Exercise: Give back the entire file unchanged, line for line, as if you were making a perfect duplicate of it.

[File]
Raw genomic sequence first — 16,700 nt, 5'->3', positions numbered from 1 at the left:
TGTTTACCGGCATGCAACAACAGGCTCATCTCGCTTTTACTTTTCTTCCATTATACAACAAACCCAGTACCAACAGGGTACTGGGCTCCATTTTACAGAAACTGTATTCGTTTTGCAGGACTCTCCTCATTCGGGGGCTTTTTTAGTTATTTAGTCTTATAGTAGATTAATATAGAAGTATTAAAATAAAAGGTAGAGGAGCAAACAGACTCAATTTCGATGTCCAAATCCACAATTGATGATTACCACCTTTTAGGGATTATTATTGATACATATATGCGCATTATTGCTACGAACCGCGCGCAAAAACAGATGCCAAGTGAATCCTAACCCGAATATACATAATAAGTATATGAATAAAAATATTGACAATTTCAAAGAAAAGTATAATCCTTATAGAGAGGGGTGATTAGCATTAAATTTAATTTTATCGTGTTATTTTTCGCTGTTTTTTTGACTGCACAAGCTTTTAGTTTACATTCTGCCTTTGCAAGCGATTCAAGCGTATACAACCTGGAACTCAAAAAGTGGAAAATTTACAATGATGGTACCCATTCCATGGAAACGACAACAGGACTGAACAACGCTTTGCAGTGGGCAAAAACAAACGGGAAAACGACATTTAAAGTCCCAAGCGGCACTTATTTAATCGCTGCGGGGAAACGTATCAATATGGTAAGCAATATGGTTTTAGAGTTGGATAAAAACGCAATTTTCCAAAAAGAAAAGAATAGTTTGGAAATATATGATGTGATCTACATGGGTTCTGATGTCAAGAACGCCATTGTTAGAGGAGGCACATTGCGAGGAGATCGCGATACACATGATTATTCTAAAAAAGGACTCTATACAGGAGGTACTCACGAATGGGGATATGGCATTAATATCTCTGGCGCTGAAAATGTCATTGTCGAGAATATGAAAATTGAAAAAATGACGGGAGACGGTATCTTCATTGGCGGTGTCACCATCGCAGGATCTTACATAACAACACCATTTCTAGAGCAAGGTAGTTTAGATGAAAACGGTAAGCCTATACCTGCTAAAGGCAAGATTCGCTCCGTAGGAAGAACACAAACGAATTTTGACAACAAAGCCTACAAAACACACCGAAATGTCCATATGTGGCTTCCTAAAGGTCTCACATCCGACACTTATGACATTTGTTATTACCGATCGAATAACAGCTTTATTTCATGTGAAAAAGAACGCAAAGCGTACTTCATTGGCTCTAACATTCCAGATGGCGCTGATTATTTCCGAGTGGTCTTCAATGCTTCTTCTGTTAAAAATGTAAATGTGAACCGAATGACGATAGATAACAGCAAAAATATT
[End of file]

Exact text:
Raw genomic sequence first — 16,700 nt, 5'->3', positions numbered from 1 at the left:
TGTTTACCGGCATGCAACAACAGGCTCATCTCGCTTTTACTTTTCTTCCATTATACAACAAACCCAGTACCAACAGGGTACTGGGCTCCATTTTACAGAAACTGTATTCGTTTTGCAGGACTCTCCTCATTCGGGGGCTTTTTTAGTTATTTAGTCTTATAGTAGATTAATATAGAAGTATTAAAATAAAAGGTAGAGGAGCAAACAGACTCAATTTCGATGTCCAAATCCACAATTGATGATTACCACCTTTTAGGGATTATTATTGATACATATATGCGCATTATTGCTACGAACCGCGCGCAAAAACAGATGCCAAGTGAATCCTAACCCGAATATACATAATAAGTATATGAATAAAAATATTGACAATTTCAAAGAAAAGTATAATCCTTATAGAGAGGGGTGATTAGCATTAAATTTAATTTTATCGTGTTATTTTTCGCTGTTTTTTTGACTGCACAAGCTTTTAGTTTACATTCTGCCTTTGCAAGCGATTCAAGCGTATACAACCTGGAACTCAAAAAGTGGAAAATTTACAATGATGGTACCCATTCCATGGAAACGACAACAGGACTGAACAACGCTTTGCAGTGGGCAAAAACAAACGGGAAAACGACATTTAAAGTCCCAAGCGGCACTTATTTAATCGCTGCGGGGAAACGTATCAATATGGTAAGCAATATGGTTTTAGAGTTGGATAAAAACGCAATTTTCCAAAAAGAAAAGAATAGTTTGGAAATATATGATGTGATCTACATGGGTTCTGATGTCAAGAACGCCATTGTTAGAGGAGGCACATTGCGAGGAGATCGCGATACACATGATTATTCTAAAAAAGGACTCTATACAGGAGGTACTCACGAATGGGGATATGGCATTAATATCTCTGGCGCTGAAAATGTCATTGTCGAGAATATGAAAATTGAAAAAATGACGGGAGACGGTATCTTCATTGGCGGTGTCACCATCGCAGGATCTTACATAACAACACCATTTCTAGAGCAAGGTAGTTTAGATGAAAACGGTAAGCCTATACCTGCTAAAGGCAAGATTCGCTCCGTAGGAAGAACACAAACGAATTTTGACAACAAAGCCTACAAAACACACCGAAATGTCCATATGTGGCTTCCTAAAGGTCTCACATCCGACACTTATGACATTTGTTATTACCGATCGAATAACAGCTTTATTTCATGTGAAAAAGAACGCAAAGCGTACTTCATTGGCTCTAACATTCCAGATGGCGCTGATTATTTCCGAGTGGTCTTCAATGCTTCTTCTGTTAAAAATGTAAATGTGAACCGAATGACGATAGATAACAGCAAAAATATT